Content Categorized with "Ranked Choice Voting"
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Whenever a race for governor has more than two candidates, more than half the voters can strongly oppose the "winner" in a traditional plurality system. To eliminate "spoilers" and embrace voter choice, a growing number of cities and colleges are moving to the instant runoff form of ranked choice voting (RCV). It's used to pick the Best Picture Oscar and is now under serious consideration for statewide elections.
- Posted: December 20, 2012
- Author(s): Rob Richie, Drew Spencer
- Categories: Ranked Choice Voting, Fair Voting/Proportional Representation, Congressional Elections, Home, FairVote
President Barack Obama has a lot on his mind these days, but the state of our democracy remains critical. Fortunately, judging by Obama's record in the Illinois Senate --where he was the prime sponsor of legislation to advance cumulative voting and instant runoff voting - we haven't had a president as informed about good ideas for taking on electoral reform since James Madison and the founding generation.
- Posted: November 12, 2012
- Author(s): Mollie Hailey, Rob Richie
- Categories: Ranked Choice Voting, Ranked Choice Voting in Bay Area Elections, Home
Ballots for Tuesday’s ranked choice voting (RCV) elections in four cities in the Bay Area are still being counted, but it is clear that RCV has again worked well. FairVote found that voters used the system effectively, election officials were smart to make it a true "instant runoff" and candidates of color again were elected in high numbers.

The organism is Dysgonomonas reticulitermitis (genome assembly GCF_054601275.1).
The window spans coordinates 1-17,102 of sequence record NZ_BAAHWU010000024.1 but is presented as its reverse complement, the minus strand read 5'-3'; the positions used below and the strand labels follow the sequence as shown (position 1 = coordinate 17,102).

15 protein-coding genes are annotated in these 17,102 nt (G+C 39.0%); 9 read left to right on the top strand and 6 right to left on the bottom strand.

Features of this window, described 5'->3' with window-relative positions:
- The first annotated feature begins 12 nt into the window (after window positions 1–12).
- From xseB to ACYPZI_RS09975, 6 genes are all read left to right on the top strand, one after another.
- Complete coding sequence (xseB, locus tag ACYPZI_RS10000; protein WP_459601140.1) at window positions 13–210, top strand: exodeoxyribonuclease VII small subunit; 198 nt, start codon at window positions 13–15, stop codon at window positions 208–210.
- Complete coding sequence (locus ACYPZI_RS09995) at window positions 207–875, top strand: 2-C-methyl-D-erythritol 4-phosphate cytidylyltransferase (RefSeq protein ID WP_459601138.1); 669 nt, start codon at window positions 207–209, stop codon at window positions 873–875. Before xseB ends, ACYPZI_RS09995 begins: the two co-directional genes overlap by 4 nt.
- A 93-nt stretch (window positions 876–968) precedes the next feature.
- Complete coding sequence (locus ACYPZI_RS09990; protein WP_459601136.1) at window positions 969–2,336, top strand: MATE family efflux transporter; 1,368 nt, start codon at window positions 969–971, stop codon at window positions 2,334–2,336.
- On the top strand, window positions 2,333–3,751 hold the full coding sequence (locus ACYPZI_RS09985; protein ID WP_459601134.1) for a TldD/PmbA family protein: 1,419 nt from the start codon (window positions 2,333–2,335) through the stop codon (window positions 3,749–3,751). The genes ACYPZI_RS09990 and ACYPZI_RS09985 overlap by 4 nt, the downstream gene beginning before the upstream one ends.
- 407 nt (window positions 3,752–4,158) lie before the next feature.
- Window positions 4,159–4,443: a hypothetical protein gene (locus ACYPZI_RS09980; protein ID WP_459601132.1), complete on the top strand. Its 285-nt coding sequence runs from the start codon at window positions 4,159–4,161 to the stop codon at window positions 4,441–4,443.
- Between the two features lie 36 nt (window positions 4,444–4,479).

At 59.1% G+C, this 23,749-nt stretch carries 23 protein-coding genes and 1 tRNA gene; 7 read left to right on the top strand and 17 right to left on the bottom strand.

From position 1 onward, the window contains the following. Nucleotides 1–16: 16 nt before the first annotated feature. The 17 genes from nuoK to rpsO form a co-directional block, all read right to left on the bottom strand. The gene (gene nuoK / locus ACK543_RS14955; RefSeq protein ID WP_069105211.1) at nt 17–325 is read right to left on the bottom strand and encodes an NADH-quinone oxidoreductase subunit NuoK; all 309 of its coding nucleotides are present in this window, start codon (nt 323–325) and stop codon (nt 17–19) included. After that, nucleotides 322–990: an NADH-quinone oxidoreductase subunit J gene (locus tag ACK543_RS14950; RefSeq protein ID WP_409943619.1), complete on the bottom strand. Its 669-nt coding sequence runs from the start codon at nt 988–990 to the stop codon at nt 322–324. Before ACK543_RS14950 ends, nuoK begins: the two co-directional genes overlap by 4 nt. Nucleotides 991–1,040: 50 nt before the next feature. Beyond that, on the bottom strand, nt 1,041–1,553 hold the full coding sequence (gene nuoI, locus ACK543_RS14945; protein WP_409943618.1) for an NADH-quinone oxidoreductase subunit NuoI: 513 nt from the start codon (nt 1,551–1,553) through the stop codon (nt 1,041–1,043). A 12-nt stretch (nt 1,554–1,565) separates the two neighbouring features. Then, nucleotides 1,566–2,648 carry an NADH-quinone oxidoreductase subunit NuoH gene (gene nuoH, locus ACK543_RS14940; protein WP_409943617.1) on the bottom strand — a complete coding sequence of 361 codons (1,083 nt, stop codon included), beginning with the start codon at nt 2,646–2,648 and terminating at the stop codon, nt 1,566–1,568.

The Top Two primary system has drawn increasing attention as a way to reform our elections. Instead of conducting ordinary partisan primaries, Top Two jurisdictions run an open preliminary in which all candidates run against each other irrespective of party label. Then, the two candidates who receive the most votes run against each other again in the general election. In a new report, FairVote takes a "just the facts" approach to how Top Two has operated in Washington State since 2008.
- Posted: October 18, 2012
- Author(s): Sara Helmi, Devin McCarthy
- Categories: Ranked Choice Voting, Europe, International Elections, Home, Elections Worldwide
As the results of Russia's October 14 local elections show, the rumors of United Russia's death have been greatly exaggerated. But did Vladimir Putin's party manipulate Russia's electoral laws to keep power?
- Posted: August 24, 2012
- Author(s): Patricia Hart
- Categories: Ranked Choice Voting, Congressional Elections, Home
Having just completed his 6th term in the U.S. House, Republican Todd Akin is widely known as Missouri's controversial Senate candidate. As the media scorns his comments about rape and pregnancy, many wonder how Akin came to office in the first place, which presents an opportunity to step back and examine the system that put him in power. What have we got here? A case of plurality voting and the unrepresentative legislator.
A higher percentage of Americans believe in vampires than voted in North Carolina's July 17th primary runoff for nominations for Congress and key statewide offices. Unless North Carolina wants to risk a vampire or a similarly extreme candidate winning an election, it needs to change its runoff system. Instant runoff voting is the solution.